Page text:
NPR

A Roving Percussionist On The Big Easy's Busy Streets

Clyde Casey has been performing on the streets of New Orleans for 40 years. (Tegan Wendland)

All summer long, Weekend Edition has been bringing listeners the sounds of music played outdoors by all manner of street performers. Of all the cities in America that embrace buskers, New Orleans, with its tradition of jazz and oompah bands at Mardi Gras, may be the most welcoming. It also happens to be a city with a certain eccentric flair — so Weekend Edition wasn't surprised to find Clyde Casey there.

Casey has created a unique contraption. It's a combination of found objects — a propane tank here, kitchen colanders and pot lids there — and percussion instruments, set atop four wheels that allow Casey to pedal around as he plays. He's brought his beats to the streets of New Orleans for more than 40 years; he says seeing his first Mardi Gras inspired him.

"I had never experienced anything like that," Casey says. "So what happened is, I took a drum and went out on the street. The next day, I added a cowbell, cymbals, woodblocks. The street has that kind of magic here. In any city, there's a lot of great stuff going on indoors. What's really great about New Orleans is that there's a wealth of theater that's outdoors."

Copyright 2014 NPR. To see more, visit http://www.npr.org/.

More Photos
Transcript

SCOTT SIMON, HOST:

Of all the cities in America that welcome street performers, New Orleans, with its history of jazz and bands at Mardi Gras might be the one that most embracers buskers. It also city that has a lot of flair. So, it's not surprising to find Clyde Casey there in our continuing Music Al Fresco series. Clyde Casey's created a contraption that's mobile but also a combination of found objects turned into percussion instruments. He's been playing his beats on the streets of New Orleans for more than 40 years.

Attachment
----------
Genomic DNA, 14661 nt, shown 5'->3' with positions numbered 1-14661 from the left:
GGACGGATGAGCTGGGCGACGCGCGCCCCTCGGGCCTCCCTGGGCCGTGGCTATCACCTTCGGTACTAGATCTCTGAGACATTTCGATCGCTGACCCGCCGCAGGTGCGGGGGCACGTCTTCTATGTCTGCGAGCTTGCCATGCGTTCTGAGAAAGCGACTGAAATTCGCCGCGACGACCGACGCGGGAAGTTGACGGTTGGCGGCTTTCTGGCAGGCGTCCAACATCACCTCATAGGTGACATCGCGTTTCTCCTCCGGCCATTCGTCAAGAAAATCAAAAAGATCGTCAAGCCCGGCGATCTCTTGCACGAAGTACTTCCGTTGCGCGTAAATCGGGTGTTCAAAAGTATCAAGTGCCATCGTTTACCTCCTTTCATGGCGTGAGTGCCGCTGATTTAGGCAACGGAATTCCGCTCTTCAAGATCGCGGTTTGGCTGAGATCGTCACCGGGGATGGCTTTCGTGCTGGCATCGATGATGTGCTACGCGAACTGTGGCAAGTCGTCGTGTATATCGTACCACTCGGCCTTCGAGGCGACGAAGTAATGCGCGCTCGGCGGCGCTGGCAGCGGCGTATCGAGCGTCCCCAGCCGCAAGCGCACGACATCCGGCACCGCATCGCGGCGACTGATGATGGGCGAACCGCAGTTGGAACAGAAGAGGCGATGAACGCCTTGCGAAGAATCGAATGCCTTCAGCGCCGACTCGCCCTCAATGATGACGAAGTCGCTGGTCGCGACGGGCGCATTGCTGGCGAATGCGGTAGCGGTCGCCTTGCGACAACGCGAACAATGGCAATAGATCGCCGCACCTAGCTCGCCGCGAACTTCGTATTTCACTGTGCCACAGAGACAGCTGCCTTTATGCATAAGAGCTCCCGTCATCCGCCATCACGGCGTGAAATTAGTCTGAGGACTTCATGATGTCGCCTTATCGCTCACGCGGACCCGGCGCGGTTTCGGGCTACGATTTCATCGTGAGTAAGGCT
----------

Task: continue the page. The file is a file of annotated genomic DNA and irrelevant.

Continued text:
(SOUNDBITE OF MUSIC)

CLYDE CASEY: Yeah, what I have right here is propane tank, and I got a big bass drum.

(SOUNDBITE OF DRUMMING)

CASEY: And then I've got, like, a whole series of other tom-toms...

(SOUNDBITE OF DRUMMING)

CASEY: Then I got the snare drums. And I got these right here...

(SOUNDBITE OF CLANGING)

CASEY: It's just pretty much kitchen colanders. And then what I have right here, the bells, are Magnalites. It's a pot lid.

(SOUNDBITE OF MUSIC)

CASEY: You know, they're sweet, sweet sounds.

(SOUNDBITE OF MUSIC)

CASEY: I sit inside of it and so I'm able to pedal and play this. This is four wheels. It's a quadcycle. And I'm able to pedal and play.

(SOUNDBITE OF MUSIC)

CASEY: When I came down to New Orleans in 1977, I didn't know anything about the city. I had no idea as to what New Orleans was all about. And the first Mardi Gras was coming up, and everybody was talking about Mardi Gras. And I didn't know what Mardi Gras was. I didn't know anything about street theater, busking or anything. But I was inspired by the energy of that Mardi Gras. That Mardi Gras was just - it blew me away. I had never experienced anything like that. So, what happened is I took the drum and I went out in the street. The next day, I added cowbells, cymbals, wood blocks.

(SOUNDBITE OF MUSIC)

CASEY: One great thing about this city is that you can actually stand outside of the clubs and pick up on all of the different genres that's going on, the Dixieland and the Cajun and the jazz and this kind of stuff.

(SOUNDBITE OF MUSIC)

CASEY: The street has that kind of a magic here. In any city, there's a lot of great stuff going on indoors, but what's really great about New Orleans is that there's a wealth of theater that's outdoors. And so the one thing about the city is that it allows a lot of expression to happen.

(SOUNDBITE OF MUSIC)

SIMON: Clyde Casey, a New Orleans street performer from our summer series Music Al Fresco. You can see a slideshow of Clyde Casey and hear more of his beats at npr.org. This is NPR News. Transcript provided by NPR, Copyright NPR.

Most Popular